This week our nation is once again marking Homelessness Week.
Across the country Homelessness Week is a time for reflection and a time for action.
This year’s theme is ‘it’s time to end homelessness”.
Everyone in this Place knows that Australia is facing a significant number of housing and homelessness challenges, with very real consequences for individuals and families.
Although the rate of people experiencing homelessness has remained relatively stable over the decade to 2021, based on the last Census results, across Australia there were around 122,000 people experiencing homelessness.
This is a number that we must bring down.
We also have to remember what this number represents.
We must remember who it represents.
This number is made up of sons and daughters; brothers and sisters; friends and families - they are people.;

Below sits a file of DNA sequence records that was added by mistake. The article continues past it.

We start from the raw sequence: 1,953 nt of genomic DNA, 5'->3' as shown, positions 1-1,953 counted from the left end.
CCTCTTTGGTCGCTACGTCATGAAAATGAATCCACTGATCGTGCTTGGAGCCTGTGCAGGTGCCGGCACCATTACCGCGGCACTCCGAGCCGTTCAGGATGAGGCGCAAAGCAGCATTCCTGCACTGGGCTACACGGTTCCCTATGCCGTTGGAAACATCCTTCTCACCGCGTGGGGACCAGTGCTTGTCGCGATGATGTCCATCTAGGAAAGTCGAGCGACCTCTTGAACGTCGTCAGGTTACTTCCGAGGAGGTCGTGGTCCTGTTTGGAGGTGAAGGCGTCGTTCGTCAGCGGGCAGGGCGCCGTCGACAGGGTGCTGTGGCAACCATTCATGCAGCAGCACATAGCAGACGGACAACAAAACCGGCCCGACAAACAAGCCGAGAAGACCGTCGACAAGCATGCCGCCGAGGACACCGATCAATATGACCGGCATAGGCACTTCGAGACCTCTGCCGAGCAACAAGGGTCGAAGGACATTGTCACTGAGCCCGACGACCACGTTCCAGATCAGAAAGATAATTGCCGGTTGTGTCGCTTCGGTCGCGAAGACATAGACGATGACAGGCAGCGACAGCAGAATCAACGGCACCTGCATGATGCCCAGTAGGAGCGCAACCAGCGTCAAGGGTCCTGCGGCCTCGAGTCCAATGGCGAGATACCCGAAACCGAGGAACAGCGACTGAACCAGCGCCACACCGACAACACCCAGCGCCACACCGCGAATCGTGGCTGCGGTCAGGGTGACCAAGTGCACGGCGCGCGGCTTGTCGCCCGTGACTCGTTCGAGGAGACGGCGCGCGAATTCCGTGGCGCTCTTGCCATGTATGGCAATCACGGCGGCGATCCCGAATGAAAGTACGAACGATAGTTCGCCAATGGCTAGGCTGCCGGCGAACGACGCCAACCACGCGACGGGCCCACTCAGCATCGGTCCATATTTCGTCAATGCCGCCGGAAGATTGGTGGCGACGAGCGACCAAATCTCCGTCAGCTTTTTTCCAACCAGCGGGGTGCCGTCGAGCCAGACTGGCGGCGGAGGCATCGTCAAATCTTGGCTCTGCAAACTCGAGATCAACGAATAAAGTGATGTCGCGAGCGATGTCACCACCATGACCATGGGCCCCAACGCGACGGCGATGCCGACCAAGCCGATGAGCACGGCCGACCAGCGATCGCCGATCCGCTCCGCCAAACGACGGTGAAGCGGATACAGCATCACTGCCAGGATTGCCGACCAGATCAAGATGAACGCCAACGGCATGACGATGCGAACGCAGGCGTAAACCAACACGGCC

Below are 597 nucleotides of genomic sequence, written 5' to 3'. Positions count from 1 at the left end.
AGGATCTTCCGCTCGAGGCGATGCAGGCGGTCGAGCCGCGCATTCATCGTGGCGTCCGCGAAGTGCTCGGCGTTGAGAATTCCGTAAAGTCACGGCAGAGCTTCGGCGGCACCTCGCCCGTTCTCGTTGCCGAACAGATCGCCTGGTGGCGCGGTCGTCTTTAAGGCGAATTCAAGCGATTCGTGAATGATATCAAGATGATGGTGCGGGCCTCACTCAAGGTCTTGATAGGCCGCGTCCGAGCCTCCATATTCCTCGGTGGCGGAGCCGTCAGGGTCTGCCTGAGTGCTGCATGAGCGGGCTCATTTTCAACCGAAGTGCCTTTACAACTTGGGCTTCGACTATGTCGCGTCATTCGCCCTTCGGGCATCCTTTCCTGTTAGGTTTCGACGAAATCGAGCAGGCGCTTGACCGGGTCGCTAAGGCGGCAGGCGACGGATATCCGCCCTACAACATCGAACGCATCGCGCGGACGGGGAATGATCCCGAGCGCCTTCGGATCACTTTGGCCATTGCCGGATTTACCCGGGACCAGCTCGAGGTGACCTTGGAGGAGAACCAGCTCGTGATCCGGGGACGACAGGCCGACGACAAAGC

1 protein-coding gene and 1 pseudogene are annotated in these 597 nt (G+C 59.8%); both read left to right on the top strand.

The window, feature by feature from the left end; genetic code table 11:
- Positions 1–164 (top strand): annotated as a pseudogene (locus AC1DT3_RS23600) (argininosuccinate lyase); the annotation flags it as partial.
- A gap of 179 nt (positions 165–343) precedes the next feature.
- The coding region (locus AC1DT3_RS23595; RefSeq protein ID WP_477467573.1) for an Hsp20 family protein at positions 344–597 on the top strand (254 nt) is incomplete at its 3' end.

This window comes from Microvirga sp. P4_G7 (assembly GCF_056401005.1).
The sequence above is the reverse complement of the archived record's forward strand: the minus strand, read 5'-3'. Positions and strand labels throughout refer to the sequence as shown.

We must continue to humanise these numbers, so we are reminded of the true costs of housing insecurity.
Because all Australians deserve to feel safe and secure.
All Australians deserve stability.
This Government recognises that sadly for too many Australians, this is not a reality.
It is why we are so passionate about creating real, lasting change.
Change spearheaded by our ambitious policies that are designed to directly address the challenges of housing security in Australia.
Policies designed in consultation and collaboration with states and territories and the housing and homelessness sectors.
To enact change that effectively targets the issues surrounding housing insecurity, the voices of those with lived experience must also be heard.
It is for this reason that our Government places a strong emphasis on collaboration.
We are committed to providing safe, accessible and affordable housing so that more Australians have stability.
The Albanese Government understands this.
It’s why our agenda is broad, as well as ambitious, designed to address Australia’s housing challenges.
We are taking a holistic approach that aims to strengthen a range of areas across housing and homelessness policy.
The Housing Australia Future Fund is a key part of this Government’s ambitious agenda to improve housing outcomes and reduce housing insecurity in Australia.